Ready yourselves, the cyberter ... I mean NSA wants to hack/infect your computers
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The classified files – provided previously by NSA whistleblower Edward Snowden – contain new details about groundbreaking surveillance technology the agency has developed to infect potentially millions of computers worldwide with malware “implants.” The clandestine initiative enables the NSA to break into targeted computers and to siphon out data from foreign Internet and phone networks.
The covert infrastructure that supports the hacking efforts operates from the agency’s headquarters in Fort Meade, Maryland, and from eavesdropping bases in the United Kingdom and Japan. GCHQ, the British intelligence agency, appears to have played an integral role in helping to develop the implants tactic.
In some cases the NSA has masqueraded as a fake Facebook server, using the social media site as a launching pad to infect a target’s computer and exfiltrate files from a hard drive. In others, it has sent out spam emails laced with the malware, which can be tailored to covertly record audio from a computer’s microphone and take snapshots with its webcam. The hacking systems have also enabled the NSA to launch cyberattacks by corrupting and disrupting file downloads or denying access to websites.
The implants being deployed were once reserved for a few hundred hard-to-reach targets, whose communications could not be monitored through traditional wiretaps. But the documents analyzed by The Intercept show how the NSA has aggressively accelerated its hacking initiatives in the past decade by computerizing some processes previously handled by humans. The automated system – codenamed TURBINE – is designed to “allow the current implant network to scale to large size (millions of implants) by creating a system that does automated control implants by groups instead of individually.”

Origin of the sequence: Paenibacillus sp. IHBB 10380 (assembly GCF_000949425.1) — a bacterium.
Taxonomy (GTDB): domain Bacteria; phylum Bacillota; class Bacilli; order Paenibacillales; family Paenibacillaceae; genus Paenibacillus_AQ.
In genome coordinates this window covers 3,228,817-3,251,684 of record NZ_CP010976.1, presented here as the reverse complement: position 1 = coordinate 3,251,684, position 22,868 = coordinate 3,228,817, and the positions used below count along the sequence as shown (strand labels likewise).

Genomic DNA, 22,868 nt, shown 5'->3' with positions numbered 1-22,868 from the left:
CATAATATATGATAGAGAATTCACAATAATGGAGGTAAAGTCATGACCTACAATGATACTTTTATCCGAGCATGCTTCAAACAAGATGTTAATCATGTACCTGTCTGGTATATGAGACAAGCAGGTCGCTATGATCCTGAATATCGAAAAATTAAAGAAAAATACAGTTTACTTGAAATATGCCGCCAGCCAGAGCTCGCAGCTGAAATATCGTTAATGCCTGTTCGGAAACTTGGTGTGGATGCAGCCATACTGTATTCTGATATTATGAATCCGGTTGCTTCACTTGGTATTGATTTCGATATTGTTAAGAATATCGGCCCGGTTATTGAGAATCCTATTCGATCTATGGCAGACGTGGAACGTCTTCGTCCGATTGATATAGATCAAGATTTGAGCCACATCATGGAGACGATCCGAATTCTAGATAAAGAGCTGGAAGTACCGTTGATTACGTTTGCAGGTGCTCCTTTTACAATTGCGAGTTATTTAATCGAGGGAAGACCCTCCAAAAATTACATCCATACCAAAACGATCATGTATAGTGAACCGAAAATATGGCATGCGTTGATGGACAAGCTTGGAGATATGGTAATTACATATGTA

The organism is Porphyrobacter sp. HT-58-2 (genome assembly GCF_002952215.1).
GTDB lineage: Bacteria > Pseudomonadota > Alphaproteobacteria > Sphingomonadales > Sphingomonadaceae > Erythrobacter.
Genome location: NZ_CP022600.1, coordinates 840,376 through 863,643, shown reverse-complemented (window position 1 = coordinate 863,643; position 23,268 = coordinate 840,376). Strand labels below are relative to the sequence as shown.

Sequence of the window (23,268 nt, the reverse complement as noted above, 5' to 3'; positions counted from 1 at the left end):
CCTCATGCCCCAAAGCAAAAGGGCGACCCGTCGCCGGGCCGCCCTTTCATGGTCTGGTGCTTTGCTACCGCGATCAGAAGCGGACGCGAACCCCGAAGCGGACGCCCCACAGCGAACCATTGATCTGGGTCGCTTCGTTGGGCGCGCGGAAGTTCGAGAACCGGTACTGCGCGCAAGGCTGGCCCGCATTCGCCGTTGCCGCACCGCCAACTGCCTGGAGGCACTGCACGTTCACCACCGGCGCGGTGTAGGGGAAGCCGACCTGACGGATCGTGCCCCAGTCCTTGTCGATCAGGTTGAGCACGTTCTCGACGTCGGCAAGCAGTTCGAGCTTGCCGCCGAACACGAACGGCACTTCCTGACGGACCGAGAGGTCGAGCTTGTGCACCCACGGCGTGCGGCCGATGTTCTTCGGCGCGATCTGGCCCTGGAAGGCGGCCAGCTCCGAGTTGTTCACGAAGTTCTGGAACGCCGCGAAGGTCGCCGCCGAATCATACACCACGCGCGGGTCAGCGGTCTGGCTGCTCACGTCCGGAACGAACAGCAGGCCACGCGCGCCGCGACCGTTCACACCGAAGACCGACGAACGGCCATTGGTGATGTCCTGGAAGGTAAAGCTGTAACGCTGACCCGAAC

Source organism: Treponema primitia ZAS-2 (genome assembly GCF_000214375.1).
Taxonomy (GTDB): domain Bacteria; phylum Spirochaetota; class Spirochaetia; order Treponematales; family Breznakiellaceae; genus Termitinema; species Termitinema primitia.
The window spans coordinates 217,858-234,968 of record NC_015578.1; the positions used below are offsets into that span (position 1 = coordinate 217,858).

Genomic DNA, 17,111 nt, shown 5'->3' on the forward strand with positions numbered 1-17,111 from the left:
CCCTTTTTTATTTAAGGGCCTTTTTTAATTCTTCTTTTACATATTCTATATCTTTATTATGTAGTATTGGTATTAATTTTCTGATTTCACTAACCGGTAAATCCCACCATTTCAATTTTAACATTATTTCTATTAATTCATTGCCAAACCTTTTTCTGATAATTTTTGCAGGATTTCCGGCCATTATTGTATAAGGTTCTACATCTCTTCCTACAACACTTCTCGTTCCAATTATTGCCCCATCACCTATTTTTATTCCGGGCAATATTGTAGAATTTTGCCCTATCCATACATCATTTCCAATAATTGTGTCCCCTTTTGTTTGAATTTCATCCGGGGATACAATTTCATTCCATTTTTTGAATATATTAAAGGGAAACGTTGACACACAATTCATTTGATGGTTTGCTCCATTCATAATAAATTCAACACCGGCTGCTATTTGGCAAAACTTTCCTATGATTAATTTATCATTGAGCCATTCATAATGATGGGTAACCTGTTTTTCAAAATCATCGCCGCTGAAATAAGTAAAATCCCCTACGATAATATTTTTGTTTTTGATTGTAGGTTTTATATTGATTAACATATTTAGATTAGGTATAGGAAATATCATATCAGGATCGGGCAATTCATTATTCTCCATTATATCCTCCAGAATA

In a top-secret presentation, dated August 2009, the NSA describes a pre-programmed part of the covert infrastructure called the “Expert System,” which is designed to operate “like the brain.” The system manages the applications and functions of the implants and “decides” what tools they need to best extract data from infected machines.
Mikko Hypponen, an expert in malware who serves as chief research officer at the Finnish security firm F-Secure, calls the revelations “disturbing.” The NSA’s surveillance techniques, he warns, could inadvertently be undermining the security of the Internet.
Earlier reports based on the Snowden files indicate that the NSA has already deployed between 85,000 and 100,000 of its implants against computers and networks across the world, with plans to keep on scaling up those numbers.
The intelligence community’s top-secret “Black Budget” for 2013, obtained by Snowden, lists TURBINE as part of a broader NSA surveillance initiative named “Owning the Net.”
The agency sought $67.6 million in taxpayer funding for its Owning the Net program last year. Some of the money was earmarked for TURBINE, expanding the system to encompass “a wider variety” of networks and “enabling greater automation of computer network exploitation.”